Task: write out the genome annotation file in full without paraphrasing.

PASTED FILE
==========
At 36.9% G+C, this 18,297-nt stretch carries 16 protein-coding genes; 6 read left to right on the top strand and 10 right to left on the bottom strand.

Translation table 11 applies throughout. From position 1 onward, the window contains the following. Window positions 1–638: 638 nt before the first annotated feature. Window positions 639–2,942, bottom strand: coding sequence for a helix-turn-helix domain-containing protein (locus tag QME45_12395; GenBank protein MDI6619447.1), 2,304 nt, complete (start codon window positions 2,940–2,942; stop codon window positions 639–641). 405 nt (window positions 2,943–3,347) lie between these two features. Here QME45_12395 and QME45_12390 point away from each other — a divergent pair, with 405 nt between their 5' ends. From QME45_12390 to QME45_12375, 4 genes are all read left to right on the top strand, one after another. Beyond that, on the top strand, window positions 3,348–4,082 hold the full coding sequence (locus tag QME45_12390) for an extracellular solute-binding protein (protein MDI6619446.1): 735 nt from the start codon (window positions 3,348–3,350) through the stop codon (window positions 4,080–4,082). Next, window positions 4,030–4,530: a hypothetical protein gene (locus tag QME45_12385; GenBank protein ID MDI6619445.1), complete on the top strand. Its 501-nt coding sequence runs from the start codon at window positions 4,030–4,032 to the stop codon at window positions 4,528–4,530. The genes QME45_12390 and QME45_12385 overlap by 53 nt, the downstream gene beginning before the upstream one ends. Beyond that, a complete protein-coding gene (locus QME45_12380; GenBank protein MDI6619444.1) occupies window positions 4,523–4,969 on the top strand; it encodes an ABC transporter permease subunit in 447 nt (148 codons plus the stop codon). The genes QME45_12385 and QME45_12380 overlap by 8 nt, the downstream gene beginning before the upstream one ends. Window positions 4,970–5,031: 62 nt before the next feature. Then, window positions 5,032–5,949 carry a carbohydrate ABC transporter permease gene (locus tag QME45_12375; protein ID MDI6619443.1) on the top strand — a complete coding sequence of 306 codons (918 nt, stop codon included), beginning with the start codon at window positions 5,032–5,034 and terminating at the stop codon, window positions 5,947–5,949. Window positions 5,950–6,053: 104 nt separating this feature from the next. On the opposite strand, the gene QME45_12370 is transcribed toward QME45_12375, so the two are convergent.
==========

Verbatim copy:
At 36.9% G+C, this 18,297-nt stretch carries 16 protein-coding genes; 6 read left to right on the top strand and 10 right to left on the bottom strand.

Translation table 11 applies throughout. From position 1 onward, the window contains the following. Window positions 1–638: 638 nt before the first annotated feature. Window positions 639–2,942, bottom strand: coding sequence for a helix-turn-helix domain-containing protein (locus tag QME45_12395; GenBank protein MDI6619447.1), 2,304 nt, complete (start codon window positions 2,940–2,942; stop codon window positions 639–641). 405 nt (window positions 2,943–3,347) lie between these two features. Here QME45_12395 and QME45_12390 point away from each other — a divergent pair, with 405 nt between their 5' ends. From QME45_12390 to QME45_12375, 4 genes are all read left to right on the top strand, one after another. Beyond that, on the top strand, window positions 3,348–4,082 hold the full coding sequence (locus tag QME45_12390) for an extracellular solute-binding protein (protein MDI6619446.1): 735 nt from the start codon (window positions 3,348–3,350) through the stop codon (window positions 4,080–4,082). Next, window positions 4,030–4,530: a hypothetical protein gene (locus tag QME45_12385; GenBank protein ID MDI6619445.1), complete on the top strand. Its 501-nt coding sequence runs from the start codon at window positions 4,030–4,032 to the stop codon at window positions 4,528–4,530. The genes QME45_12390 and QME45_12385 overlap by 53 nt, the downstream gene beginning before the upstream one ends. Beyond that, a complete protein-coding gene (locus QME45_12380; GenBank protein MDI6619444.1) occupies window positions 4,523–4,969 on the top strand; it encodes an ABC transporter permease subunit in 447 nt (148 codons plus the stop codon). The genes QME45_12385 and QME45_12380 overlap by 8 nt, the downstream gene beginning before the upstream one ends. Window positions 4,970–5,031: 62 nt before the next feature. Then, window positions 5,032–5,949 carry a carbohydrate ABC transporter permease gene (locus tag QME45_12375; protein ID MDI6619443.1) on the top strand — a complete coding sequence of 306 codons (918 nt, stop codon included), beginning with the start codon at window positions 5,032–5,034 and terminating at the stop codon, window positions 5,947–5,949. Window positions 5,950–6,053: 104 nt separating this feature from the next. On the opposite strand, the gene QME45_12370 is transcribed toward QME45_12375, so the two are convergent.